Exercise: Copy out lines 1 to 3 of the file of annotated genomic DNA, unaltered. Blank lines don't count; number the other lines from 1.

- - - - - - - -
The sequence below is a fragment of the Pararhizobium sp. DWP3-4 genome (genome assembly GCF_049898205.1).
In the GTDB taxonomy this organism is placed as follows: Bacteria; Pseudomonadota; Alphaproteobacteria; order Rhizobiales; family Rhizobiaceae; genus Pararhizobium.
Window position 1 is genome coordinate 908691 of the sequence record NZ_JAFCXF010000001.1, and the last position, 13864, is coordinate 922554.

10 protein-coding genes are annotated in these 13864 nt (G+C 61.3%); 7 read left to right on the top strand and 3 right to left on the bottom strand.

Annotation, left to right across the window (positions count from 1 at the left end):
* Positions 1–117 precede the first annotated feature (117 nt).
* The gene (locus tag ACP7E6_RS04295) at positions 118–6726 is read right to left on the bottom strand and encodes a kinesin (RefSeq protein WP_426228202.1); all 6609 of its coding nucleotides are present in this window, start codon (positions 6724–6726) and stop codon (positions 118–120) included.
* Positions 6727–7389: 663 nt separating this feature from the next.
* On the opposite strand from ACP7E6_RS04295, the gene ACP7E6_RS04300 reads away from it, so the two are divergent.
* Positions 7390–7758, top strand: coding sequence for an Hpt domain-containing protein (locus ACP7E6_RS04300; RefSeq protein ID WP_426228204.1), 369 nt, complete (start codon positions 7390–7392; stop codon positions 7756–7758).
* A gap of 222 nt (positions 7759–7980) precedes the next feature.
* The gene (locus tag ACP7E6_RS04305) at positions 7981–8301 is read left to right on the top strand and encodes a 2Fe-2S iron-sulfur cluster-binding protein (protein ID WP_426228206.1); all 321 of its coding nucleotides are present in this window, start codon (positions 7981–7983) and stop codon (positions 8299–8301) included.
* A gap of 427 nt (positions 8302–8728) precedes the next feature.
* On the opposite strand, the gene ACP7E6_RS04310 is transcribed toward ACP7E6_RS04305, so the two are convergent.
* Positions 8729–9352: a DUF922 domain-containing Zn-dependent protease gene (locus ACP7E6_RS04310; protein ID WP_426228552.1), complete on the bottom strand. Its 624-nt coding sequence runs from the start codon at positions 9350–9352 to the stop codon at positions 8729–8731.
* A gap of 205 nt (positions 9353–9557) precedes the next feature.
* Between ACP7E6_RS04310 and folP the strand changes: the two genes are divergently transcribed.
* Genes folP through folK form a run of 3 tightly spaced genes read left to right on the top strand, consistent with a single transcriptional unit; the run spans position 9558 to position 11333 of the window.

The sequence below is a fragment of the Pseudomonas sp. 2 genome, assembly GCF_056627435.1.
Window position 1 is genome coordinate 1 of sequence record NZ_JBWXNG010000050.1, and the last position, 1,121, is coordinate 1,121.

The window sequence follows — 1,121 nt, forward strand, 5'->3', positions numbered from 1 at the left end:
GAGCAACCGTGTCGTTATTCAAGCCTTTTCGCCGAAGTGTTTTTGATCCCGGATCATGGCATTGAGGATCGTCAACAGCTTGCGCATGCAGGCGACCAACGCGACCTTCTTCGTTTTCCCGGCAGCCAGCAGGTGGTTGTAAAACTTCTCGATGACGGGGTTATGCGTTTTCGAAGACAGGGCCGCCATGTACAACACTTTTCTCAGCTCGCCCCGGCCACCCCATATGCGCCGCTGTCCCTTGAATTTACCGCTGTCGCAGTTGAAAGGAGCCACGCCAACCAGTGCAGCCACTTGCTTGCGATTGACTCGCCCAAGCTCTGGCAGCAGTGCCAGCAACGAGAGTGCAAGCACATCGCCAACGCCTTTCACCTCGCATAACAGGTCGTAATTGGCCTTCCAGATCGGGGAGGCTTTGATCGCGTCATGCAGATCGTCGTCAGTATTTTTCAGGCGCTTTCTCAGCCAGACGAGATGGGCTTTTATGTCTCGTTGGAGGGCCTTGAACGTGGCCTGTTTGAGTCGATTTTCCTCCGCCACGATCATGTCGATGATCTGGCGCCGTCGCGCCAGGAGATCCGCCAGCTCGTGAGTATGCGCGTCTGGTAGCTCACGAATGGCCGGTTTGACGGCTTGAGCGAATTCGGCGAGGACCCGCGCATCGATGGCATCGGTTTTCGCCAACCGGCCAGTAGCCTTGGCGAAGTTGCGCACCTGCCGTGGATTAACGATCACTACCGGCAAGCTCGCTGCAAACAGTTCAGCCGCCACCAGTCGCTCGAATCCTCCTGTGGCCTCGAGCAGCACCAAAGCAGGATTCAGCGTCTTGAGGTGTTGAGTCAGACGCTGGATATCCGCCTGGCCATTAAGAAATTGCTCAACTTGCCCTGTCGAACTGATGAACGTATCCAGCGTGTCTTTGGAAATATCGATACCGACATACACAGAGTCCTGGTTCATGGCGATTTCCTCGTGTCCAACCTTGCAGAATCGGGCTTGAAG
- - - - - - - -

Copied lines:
The sequence below is a fragment of the Pararhizobium sp. DWP3-4 genome (genome assembly GCF_049898205.1).
In the GTDB taxonomy this organism is placed as follows: Bacteria; Pseudomonadota; Alphaproteobacteria; order Rhizobiales; family Rhizobiaceae; genus Pararhizobium.
Window position 1 is genome coordinate 908691 of the sequence record NZ_JAFCXF010000001.1, and the last position, 13864, is coordinate 922554.